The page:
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So I am trying to execute sudo commands via cgi-bin perl scripts. I want to give sudo access to the apache user for a small subset of commands. Someone before me may have set the requiretty flag. Things like cron and cgi-bin scripts do not get a tty session, so currently if i try to sudo in my script, it tells me about the flag. Also, the apache user will sudo without a password.

My question to you all is, what are the security implications if I were to disable this flag and continue writing my script?

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up vote 2 down vote accepted

If your script was prone to any sort of injection, all commands entered by a malicious user would be run as root. I don't think it gets any more dangerous than that :)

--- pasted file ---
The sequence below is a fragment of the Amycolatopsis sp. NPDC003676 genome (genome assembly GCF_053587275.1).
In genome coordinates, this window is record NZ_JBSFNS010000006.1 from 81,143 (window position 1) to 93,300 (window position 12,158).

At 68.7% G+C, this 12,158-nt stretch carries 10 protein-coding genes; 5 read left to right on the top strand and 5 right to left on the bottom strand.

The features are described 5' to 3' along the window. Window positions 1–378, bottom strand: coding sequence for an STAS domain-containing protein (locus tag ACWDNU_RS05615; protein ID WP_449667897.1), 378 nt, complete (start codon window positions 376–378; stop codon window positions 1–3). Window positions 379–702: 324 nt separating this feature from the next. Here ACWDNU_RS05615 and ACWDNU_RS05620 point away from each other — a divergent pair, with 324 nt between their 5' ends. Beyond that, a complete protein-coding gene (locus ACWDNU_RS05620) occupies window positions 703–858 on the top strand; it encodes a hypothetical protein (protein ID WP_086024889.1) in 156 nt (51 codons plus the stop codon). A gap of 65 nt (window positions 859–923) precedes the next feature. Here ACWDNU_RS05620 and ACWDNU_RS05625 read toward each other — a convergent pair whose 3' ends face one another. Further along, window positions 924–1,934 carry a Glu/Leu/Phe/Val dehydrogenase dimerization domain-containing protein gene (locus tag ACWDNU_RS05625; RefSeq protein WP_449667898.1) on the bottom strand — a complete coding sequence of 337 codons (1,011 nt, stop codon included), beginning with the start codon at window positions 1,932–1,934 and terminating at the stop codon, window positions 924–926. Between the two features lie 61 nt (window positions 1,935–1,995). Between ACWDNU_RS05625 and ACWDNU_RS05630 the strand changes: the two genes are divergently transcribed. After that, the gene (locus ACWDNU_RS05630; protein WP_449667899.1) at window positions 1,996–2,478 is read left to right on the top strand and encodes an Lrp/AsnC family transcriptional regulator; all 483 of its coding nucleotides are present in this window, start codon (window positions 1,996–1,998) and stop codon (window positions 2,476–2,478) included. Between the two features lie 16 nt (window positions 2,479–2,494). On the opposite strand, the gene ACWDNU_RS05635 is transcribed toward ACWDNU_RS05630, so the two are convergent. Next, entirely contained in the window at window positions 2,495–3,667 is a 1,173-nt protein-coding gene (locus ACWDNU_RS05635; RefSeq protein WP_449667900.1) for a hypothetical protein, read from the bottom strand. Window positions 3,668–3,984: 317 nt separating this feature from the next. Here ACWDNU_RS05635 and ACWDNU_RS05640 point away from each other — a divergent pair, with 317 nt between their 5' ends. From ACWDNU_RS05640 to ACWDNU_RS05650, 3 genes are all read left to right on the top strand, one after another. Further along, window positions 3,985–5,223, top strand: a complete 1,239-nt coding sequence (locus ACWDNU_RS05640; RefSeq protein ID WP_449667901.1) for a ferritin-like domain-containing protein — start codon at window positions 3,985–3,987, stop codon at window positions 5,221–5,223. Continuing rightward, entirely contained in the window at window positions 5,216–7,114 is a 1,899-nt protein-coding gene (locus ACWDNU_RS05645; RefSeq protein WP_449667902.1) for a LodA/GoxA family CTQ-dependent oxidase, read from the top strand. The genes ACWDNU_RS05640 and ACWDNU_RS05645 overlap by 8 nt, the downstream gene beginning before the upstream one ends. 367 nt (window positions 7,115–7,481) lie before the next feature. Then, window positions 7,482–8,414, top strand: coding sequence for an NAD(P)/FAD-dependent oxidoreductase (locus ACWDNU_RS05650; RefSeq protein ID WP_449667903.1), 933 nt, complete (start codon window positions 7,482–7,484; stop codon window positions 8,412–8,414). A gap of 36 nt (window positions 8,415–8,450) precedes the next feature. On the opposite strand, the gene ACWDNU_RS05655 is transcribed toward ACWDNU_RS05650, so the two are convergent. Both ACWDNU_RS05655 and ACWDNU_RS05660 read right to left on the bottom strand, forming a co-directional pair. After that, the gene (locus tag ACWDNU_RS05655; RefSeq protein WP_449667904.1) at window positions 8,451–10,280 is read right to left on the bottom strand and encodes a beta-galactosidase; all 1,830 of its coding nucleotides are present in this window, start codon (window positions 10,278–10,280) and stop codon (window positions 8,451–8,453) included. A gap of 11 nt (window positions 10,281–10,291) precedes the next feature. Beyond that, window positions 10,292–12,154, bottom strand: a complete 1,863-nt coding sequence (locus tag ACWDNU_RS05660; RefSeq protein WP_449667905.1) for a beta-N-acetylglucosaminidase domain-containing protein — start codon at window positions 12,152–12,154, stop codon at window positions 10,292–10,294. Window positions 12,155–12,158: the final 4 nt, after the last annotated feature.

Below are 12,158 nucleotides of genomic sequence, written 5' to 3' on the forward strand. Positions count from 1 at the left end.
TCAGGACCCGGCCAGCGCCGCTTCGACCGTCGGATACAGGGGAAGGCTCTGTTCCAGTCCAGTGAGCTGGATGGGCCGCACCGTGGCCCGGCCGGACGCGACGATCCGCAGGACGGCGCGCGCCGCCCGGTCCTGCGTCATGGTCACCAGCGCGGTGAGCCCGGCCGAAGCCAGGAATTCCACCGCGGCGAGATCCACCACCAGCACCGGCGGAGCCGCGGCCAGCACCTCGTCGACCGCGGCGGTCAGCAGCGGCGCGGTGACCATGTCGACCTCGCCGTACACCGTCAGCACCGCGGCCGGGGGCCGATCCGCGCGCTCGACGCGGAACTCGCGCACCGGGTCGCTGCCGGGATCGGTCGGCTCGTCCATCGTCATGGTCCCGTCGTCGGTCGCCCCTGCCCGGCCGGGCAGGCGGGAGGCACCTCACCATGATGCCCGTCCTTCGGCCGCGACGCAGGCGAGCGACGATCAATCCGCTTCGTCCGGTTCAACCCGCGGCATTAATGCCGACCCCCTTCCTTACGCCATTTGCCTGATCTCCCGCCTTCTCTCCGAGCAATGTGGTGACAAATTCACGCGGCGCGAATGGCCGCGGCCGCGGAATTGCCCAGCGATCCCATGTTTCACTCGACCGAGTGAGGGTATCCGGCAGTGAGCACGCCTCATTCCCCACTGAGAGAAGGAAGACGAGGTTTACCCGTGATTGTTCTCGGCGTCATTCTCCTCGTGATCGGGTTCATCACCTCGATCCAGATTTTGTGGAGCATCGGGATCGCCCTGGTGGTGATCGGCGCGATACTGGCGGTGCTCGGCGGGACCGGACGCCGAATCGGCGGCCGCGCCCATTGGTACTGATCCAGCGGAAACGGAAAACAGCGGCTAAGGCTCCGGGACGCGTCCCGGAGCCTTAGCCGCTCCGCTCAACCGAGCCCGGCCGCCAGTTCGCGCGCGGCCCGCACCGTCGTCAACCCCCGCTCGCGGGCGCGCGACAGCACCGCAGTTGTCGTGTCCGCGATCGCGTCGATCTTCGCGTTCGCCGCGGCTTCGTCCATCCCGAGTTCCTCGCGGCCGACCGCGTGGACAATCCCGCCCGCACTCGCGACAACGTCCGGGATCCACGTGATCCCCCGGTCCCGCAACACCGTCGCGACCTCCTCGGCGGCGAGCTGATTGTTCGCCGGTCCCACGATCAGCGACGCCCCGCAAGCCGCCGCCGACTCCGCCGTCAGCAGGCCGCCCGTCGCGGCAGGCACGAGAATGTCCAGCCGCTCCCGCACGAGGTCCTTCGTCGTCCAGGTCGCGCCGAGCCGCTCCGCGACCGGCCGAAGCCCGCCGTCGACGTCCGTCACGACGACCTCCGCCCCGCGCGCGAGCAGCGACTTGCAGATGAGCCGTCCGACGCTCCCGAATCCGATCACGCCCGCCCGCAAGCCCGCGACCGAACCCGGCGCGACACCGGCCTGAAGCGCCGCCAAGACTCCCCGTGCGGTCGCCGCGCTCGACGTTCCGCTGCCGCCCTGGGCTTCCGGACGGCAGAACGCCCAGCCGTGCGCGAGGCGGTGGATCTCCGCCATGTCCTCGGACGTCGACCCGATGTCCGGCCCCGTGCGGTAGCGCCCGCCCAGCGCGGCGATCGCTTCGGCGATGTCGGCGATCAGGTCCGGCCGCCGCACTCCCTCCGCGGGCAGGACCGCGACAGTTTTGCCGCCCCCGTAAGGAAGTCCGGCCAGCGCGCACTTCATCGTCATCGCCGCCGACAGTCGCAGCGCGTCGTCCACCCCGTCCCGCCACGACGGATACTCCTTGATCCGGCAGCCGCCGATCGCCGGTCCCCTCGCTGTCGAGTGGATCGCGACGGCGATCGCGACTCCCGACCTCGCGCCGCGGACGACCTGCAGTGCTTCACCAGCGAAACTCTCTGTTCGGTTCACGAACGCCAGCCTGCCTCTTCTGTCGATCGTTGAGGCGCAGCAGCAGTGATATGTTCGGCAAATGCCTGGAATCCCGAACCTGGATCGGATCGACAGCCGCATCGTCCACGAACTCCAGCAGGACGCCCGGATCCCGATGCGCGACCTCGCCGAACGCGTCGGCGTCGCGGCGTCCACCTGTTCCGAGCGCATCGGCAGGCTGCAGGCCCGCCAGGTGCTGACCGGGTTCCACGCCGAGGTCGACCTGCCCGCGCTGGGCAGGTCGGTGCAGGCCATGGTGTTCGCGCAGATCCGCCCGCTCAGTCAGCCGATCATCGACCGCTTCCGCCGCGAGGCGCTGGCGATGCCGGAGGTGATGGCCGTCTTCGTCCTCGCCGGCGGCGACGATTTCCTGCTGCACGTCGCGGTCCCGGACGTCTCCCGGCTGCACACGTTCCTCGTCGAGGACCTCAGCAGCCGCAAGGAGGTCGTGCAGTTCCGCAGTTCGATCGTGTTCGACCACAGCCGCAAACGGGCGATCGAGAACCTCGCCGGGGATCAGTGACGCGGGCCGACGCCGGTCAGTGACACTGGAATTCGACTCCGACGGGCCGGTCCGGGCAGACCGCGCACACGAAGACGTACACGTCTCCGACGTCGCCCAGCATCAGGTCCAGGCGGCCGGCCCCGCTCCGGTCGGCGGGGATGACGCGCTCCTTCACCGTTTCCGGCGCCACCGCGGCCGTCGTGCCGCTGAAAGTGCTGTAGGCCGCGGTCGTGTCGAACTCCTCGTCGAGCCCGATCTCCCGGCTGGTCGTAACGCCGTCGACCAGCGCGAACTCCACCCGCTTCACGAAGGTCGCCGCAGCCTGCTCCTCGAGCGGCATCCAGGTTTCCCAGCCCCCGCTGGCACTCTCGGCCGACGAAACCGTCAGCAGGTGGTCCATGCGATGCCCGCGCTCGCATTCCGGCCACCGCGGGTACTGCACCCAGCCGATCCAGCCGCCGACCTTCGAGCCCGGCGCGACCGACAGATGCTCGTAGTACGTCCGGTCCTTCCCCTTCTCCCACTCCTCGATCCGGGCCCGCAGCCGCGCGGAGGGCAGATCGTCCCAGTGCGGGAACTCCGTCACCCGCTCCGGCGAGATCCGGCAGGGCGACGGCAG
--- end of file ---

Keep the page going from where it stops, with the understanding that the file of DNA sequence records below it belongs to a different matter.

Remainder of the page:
I ran into this same issue a while ago. I ended up having user jobs submitted into a "queue folder", which was processed by a script I ran through a crontab every few minutes. The files in the queue were parsed by my scripts with regular expressions and any files which contained invalid characters (eg. .*<-_>![]{}()\|/;) were discarded and the user was notified to resubmit.

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but wouldn't I be specifying what commands apache can run? Cmnd_Alias APACHECMDS = /bin/touch,/bin/ls,/usr/bin/id,/usr/bin/python,/bin/env apache ALL=NOPASSWD:APACHECMDS – Phil Aug 26 '10 at 2:20
    
Yes and apache can run python. os.remove(), anyone? – John T Aug 26 '10 at 2:50
    
not only that, but python can create arbitrary subprocesses. – Brian Minton Aug 13 '15 at 20:13

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